To investigate associations between long-term exposure to PM, NO, mortality and morbidity in New Zealand, a country with low levels of exposure.
Retrospective cohort study.
The New Zealand resident population.
The main analyses included all adults aged 30 years and over with complete data on covariates: N = 2,223,507. People who died, or were admitted to hospital, (2013-2016) were linked anonymously to the 2013 census, and to estimates of ambient PM, and NO concentration. We fitted Poisson regression models of mortality and morbidity in adults (≥30) for all natural causes of death, and by sub- group of major cause. Person-time of exposure, censored at the time of death, was included as an offset. We adjusted for confounding by age, sex, ethnicity, income, education, smoking status and ambient temperature. Further analyses stratified by ethnic group, and investigated respiratory hospital admissions in children.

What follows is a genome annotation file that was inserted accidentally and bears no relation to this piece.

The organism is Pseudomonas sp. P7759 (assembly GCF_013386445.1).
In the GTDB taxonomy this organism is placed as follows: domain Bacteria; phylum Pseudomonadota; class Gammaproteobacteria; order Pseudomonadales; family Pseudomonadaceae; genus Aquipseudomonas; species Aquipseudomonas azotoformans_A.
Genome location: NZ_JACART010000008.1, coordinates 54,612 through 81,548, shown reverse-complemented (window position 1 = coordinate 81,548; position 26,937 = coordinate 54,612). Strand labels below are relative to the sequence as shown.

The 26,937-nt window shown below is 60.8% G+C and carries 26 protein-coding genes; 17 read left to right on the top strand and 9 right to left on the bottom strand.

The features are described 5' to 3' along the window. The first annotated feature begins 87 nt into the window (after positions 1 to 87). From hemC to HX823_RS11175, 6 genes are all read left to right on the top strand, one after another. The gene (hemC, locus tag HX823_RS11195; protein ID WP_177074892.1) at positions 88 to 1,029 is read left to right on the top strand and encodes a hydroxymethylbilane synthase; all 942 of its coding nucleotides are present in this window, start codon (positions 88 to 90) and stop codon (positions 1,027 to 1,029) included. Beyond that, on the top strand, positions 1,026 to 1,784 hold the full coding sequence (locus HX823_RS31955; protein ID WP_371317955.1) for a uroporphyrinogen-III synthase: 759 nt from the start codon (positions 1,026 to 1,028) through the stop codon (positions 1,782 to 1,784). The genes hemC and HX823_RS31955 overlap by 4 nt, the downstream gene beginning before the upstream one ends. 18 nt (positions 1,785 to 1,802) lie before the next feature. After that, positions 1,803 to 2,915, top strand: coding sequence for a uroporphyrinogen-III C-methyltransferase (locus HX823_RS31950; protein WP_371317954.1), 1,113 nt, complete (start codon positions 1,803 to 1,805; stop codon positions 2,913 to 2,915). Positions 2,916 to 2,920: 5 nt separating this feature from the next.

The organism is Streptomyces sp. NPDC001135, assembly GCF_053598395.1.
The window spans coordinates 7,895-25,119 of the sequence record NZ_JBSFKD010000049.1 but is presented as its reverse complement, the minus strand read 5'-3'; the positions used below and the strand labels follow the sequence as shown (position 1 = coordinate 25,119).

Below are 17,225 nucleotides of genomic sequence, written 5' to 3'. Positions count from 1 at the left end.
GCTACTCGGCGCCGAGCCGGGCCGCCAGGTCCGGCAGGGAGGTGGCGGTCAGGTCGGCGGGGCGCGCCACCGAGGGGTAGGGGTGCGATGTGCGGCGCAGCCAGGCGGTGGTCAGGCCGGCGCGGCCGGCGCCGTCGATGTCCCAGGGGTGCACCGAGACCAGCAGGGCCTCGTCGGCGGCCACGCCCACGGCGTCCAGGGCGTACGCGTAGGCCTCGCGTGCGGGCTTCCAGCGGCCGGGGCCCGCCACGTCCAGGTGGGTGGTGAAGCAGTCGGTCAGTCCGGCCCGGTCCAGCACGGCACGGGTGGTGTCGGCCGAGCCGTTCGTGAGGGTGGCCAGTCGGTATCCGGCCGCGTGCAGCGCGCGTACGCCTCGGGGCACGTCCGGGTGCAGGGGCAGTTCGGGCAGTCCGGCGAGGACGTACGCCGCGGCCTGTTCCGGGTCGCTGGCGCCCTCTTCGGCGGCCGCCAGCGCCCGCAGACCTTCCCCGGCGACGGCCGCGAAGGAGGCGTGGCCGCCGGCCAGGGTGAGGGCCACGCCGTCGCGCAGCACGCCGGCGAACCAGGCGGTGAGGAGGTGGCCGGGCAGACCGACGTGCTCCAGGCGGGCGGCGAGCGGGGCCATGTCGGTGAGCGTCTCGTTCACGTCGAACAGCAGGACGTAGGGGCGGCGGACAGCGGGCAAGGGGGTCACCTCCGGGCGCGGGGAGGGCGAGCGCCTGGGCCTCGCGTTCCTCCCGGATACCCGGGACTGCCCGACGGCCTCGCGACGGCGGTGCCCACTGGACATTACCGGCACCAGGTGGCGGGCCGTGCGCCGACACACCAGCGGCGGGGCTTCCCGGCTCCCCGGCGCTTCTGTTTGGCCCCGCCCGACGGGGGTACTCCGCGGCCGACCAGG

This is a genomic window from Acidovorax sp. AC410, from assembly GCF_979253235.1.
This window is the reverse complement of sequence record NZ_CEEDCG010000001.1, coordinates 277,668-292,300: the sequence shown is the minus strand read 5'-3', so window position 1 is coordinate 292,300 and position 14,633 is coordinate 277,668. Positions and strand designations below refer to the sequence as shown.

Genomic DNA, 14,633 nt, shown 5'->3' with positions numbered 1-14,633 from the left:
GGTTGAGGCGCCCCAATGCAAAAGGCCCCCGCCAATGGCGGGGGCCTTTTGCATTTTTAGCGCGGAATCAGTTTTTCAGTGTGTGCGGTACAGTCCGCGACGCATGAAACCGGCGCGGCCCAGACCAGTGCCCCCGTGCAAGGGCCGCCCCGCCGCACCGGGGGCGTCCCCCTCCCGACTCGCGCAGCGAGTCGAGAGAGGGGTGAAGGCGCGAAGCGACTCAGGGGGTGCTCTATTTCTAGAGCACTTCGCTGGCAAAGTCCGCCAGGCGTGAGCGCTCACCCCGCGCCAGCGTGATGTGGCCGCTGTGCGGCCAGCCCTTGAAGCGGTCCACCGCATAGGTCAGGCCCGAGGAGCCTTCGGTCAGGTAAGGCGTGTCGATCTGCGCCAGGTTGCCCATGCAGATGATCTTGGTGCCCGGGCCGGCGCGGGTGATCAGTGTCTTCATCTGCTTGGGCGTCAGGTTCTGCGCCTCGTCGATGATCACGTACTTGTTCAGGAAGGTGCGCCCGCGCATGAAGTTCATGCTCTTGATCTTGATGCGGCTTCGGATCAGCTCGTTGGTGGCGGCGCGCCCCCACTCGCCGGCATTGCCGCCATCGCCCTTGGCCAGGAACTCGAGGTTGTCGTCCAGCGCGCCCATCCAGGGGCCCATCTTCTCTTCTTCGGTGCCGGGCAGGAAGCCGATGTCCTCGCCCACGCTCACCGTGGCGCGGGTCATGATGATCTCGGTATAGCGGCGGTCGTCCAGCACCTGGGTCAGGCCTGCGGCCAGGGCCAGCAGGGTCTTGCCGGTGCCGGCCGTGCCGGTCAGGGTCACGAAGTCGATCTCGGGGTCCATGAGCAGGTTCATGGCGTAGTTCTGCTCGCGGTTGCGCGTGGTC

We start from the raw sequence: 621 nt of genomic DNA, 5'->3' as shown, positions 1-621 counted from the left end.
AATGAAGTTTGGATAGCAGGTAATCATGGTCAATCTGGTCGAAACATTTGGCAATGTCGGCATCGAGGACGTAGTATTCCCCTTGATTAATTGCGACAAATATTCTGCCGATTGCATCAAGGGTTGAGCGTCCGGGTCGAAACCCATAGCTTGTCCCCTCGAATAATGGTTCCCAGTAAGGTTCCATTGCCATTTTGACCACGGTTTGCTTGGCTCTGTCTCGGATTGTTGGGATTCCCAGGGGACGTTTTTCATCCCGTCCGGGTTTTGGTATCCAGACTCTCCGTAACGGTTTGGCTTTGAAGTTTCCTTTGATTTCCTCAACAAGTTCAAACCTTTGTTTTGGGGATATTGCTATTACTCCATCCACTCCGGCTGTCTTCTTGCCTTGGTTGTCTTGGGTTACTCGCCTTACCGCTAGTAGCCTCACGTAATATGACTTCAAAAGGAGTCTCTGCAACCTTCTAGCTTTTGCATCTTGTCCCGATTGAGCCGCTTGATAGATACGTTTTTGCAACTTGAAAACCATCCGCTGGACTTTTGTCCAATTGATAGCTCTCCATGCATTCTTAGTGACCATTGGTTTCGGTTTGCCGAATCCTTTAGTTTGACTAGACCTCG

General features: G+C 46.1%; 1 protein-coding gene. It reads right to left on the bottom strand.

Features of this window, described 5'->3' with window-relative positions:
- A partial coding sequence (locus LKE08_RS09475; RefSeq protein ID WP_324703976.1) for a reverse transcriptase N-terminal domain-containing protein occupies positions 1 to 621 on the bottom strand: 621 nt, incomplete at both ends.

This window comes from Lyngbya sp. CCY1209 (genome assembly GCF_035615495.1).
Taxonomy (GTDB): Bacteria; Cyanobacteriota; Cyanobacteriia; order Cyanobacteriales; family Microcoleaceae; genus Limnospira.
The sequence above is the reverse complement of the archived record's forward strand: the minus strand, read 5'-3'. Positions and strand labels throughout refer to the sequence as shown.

There were statistically significant positive associations between pollutants and natural causes of death: RR (per 10 μg/m) for PM 1.11 (1.07 to 1.15) and for NO 1.10 (1.07 to 1.12). For morbidity, the strongest associations were for PM and ischaemic heart disease in adults, RR: 1.29 (1.23 to 1.35) and for NO and asthma in children, RR: 1.18 (1.09 to 1.28). In models restricted to specific ethnic groups, we found no consistent differences in any of the associations.
The results for NO are higher than those published previously. Other studies have reported that the dose-response for PM may be higher at low concentrations, but less is known about NO. It is possible NO is acting as a proxy for other traffic-related pollutants that are causally related to health impacts. This study underlines the importance of controlling pollution caused by motor vehicles.

Copyright © 2021. Published by Elsevier B.V.